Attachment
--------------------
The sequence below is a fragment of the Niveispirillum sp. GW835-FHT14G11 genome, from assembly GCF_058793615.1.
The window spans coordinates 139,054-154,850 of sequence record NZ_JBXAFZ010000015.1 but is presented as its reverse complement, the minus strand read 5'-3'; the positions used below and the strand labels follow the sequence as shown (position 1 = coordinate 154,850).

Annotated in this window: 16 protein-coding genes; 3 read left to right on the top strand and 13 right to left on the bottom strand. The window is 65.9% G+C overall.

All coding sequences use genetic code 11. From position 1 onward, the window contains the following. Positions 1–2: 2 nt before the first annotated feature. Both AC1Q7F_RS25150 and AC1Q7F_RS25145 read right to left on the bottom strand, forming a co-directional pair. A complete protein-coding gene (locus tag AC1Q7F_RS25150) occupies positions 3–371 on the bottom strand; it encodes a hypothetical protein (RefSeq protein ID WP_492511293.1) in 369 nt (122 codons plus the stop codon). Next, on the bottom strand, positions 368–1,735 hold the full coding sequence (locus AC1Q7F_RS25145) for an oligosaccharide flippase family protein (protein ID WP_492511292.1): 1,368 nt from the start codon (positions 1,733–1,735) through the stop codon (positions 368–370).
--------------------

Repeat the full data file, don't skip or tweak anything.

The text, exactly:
The sequence below is a fragment of the Niveispirillum sp. GW835-FHT14G11 genome, from assembly GCF_058793615.1.
The window spans coordinates 139,054-154,850 of sequence record NZ_JBXAFZ010000015.1 but is presented as its reverse complement, the minus strand read 5'-3'; the positions used below and the strand labels follow the sequence as shown (position 1 = coordinate 154,850).

Annotated in this window: 16 protein-coding genes; 3 read left to right on the top strand and 13 right to left on the bottom strand. The window is 65.9% G+C overall.

All coding sequences use genetic code 11. From position 1 onward, the window contains the following. Positions 1–2: 2 nt before the first annotated feature. Both AC1Q7F_RS25150 and AC1Q7F_RS25145 read right to left on the bottom strand, forming a co-directional pair. A complete protein-coding gene (locus tag AC1Q7F_RS25150) occupies positions 3–371 on the bottom strand; it encodes a hypothetical protein (RefSeq protein ID WP_492511293.1) in 369 nt (122 codons plus the stop codon). Next, on the bottom strand, positions 368–1,735 hold the full coding sequence (locus AC1Q7F_RS25145) for an oligosaccharide flippase family protein (protein ID WP_492511292.1): 1,368 nt from the start codon (positions 1,733–1,735) through the stop codon (positions 368–370).